• TheNP

    So long as your near the city core it isn’t that bad. Or Eastown. The Boonie areas, like Zeeland, are still pretty bad.

  • Lady Hawke

    Grand Rapids has a pretty active Center For Inquiry group. Meetings every Sunday in the bookstore with interesting and varied topics, beer nights, volunteer days- nice people. Also, due in part to the addition of a large research institution just over 10 years ago there has been an increase in the number of well educated sciencey-types from all over the world. Not a huge influx, but an uptick. Gotta start somewhere. I’ll be at the talk. I’m really looking forward to it. I’ll have my teenage daughters in tow. I’ve not yet fully indoctrinated them into my nutjob feministic atheism. This will dovetail nicely with that education.

  • JD

    Holland and Zeeland might still be pretty bad in that respect.

    BTW: GVSU has a decent campus in downtown GR now. Seems like they’ve been there for 10 years, I’m not sure.

  • Tiffany

    well-I must say I guess my family is an anomaly. We MOVED to Michigan from the Washington D.C. area-mainly so my husband could attend culinary school. And, yes-while there is much intolerance towards the non-religious–things are changing. I’m pretty actively involved with Center For Inquiry in Grand Rapids, and it provided a wonderful community for me when I moved to this area. It was a total culture shock coming from D.C to an area where the first question out of many ppl’s mouths was “so what church are you going to?”
    Center For Inquiry Michigan has become my community and has led to many wonderful friendships.
    While Grand Rapids is not perfect, I sense change-more tolerance, more acceptance, esp. from the college age crowd. Don’t make assumptions about the city before you visit it for a little while, talk to residents, explore things off the beaten path.
    I’ve had wonderful opportunity here, despite being very much an out of the closet atheist. Things change, and the more your actions reflect your personal values, the more we show that we aren’t scary amoral people, the more we can change opinion and make others more willing to accept difference, even here in the random loop of the bible belt that is Michigan. 🙂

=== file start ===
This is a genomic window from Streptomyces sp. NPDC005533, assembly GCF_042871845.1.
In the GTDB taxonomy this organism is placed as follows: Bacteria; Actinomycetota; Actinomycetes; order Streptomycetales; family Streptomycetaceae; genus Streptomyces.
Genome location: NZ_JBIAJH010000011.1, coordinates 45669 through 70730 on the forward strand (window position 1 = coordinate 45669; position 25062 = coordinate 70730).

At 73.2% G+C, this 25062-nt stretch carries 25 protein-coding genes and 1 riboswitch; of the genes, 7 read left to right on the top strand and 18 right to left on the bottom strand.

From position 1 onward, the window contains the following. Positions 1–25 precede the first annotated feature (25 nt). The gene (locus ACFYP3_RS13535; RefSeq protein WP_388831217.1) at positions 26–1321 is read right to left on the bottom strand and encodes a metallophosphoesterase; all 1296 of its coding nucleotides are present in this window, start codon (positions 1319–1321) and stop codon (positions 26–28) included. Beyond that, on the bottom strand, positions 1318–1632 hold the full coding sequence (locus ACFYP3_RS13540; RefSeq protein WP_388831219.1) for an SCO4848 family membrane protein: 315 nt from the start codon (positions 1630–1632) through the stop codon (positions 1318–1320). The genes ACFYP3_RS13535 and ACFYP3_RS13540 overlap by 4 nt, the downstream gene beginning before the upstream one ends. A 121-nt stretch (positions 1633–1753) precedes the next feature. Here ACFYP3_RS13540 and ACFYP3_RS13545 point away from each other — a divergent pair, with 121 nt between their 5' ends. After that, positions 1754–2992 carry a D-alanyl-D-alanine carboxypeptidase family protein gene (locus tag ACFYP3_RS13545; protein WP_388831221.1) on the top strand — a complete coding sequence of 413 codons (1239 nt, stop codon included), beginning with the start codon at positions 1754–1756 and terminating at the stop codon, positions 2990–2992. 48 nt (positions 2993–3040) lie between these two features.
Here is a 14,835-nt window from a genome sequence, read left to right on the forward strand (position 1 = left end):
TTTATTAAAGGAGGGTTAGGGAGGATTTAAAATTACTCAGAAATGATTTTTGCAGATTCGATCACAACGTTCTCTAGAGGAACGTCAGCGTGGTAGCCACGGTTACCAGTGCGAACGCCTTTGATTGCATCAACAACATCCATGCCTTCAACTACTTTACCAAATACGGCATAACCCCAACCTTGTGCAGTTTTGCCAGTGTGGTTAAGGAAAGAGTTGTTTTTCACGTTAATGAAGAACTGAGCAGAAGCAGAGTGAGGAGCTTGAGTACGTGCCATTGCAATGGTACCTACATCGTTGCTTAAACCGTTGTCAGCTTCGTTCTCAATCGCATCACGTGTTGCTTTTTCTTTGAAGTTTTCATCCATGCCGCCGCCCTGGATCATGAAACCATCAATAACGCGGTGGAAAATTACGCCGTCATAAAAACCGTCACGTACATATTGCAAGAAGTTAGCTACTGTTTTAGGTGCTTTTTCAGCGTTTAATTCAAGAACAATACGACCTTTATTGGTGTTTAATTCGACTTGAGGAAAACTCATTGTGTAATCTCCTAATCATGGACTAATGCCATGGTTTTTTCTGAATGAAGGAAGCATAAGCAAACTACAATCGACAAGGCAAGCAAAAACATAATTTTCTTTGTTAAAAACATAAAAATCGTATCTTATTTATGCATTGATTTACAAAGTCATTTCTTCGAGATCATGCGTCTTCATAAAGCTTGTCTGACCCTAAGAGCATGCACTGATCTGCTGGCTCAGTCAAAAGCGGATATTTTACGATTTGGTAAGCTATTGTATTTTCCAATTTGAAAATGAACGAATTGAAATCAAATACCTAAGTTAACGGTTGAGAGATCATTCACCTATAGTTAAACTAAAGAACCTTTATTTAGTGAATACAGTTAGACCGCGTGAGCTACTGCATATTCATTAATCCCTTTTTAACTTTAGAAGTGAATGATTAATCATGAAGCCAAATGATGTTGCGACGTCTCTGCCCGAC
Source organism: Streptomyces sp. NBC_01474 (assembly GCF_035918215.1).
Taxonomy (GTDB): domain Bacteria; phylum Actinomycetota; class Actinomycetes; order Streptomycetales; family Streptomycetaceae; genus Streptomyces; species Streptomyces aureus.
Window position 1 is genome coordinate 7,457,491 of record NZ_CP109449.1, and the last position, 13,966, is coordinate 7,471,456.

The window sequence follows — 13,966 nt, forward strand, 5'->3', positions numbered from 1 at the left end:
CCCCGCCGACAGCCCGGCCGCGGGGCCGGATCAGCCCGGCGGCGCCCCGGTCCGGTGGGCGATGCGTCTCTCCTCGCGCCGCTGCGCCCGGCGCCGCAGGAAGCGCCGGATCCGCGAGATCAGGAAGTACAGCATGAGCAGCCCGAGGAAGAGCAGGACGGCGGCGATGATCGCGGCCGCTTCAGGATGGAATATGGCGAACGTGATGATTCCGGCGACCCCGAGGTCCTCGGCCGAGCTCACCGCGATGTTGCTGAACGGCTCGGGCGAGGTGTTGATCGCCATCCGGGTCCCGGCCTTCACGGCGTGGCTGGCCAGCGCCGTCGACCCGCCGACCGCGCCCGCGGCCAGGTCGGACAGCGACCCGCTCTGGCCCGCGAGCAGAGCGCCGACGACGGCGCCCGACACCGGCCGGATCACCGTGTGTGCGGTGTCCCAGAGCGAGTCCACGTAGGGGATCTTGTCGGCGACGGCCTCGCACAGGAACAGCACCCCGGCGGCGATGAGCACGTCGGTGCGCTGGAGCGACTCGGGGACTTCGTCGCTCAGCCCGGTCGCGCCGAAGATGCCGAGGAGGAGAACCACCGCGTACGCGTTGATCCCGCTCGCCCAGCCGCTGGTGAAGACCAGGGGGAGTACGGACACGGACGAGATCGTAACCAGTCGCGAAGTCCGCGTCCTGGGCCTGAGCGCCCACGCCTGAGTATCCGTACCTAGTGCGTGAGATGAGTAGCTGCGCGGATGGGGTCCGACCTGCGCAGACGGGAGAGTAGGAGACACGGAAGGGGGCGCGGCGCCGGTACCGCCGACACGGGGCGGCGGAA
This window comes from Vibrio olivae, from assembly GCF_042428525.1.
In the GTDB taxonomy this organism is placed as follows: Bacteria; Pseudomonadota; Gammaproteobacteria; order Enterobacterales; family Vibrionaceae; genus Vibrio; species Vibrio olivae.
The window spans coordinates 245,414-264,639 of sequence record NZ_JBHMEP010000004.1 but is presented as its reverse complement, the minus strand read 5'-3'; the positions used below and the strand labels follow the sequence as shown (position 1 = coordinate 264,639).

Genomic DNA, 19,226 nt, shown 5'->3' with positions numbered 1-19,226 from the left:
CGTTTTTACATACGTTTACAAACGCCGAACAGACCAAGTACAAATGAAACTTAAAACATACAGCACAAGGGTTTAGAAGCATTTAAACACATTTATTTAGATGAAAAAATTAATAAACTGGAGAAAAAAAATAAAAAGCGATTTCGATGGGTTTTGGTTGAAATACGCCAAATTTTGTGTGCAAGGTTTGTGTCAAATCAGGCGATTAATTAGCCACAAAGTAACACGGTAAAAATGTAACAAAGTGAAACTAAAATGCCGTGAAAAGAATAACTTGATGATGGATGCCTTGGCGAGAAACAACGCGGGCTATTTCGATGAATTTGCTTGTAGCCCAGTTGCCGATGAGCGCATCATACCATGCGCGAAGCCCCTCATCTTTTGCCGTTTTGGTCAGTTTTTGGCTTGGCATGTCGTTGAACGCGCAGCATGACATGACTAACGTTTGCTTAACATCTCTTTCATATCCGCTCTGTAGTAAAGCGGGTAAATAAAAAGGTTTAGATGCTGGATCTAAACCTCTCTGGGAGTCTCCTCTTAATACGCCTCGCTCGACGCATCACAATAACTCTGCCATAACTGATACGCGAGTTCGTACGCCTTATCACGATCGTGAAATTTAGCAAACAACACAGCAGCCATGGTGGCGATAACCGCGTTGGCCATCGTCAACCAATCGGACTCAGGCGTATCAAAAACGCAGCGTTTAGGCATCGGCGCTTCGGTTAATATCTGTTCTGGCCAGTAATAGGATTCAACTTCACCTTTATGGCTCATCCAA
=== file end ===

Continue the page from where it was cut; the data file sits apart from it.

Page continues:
Just saying.

  • TGAP Dad

    @Tiffany: FWIW, I have lived in Michigan my whole life, from the farthest corner of the U.P. to the last place you see before Ohio, and I can assure you that nowhere else in Michigan do you get asked about church affiliation as an introductory question. That’s a purely GR (and Holland, Zeeland, etc.) thing.

  • siveambrai

    If you’ve never been in GR I would highly (HIGHLY) recommend eating at San Chez (tapas) and going out to HopCats. Both were favorites of mine during the time I lived there.

  • Ditto on San Chez and the HopCat. Marie Catrib’s and the Electric Cheetah are also incredibly awesome.

    Neighborhoods like Heritage Hill, East Hills, and Eastown are pretty progressive, since a large amount of college students live there. Also, when the organization Truth Wins Out organized a counter-proest of Exodus International, the mayor of Grand Rapids, George Heartwell came and spoke. Several nuns who live at the Marywood Dominican center were arrested for writing antiwar slogans on missile siloes–in their own blood.

    That said, GR certainly is a *very* religious community, and many of the area colleges (CAlvin, Kuyper, Aquinas, Grace, Cornerstone) are religious, which has lead to issues. Aquinas has terminated several guest lecturers who support gay marriage.

    As for the Rob Bliss video–i found it to be a little too deprived of melanin.

  • zachofalltrades

    I’m slightly torn…I can’t miss the opportunity to see Hemant, but my wife has a huge crush on him, so I’m a little bit afraid for his safety with her in the crowd…

    (and @Tiffany – fantastic! I’ll be the one with a six year old in tow) 🙂

  • Mike

    Sounds like a lot of fun. Is there a formal or otherwise event planned on either side of the talk? Like food or drink? Could be a lot of fun!

    I’m so excited!

  • @Mike — Not to my knowledge, but if there is, it’ll be on the Facebook event page!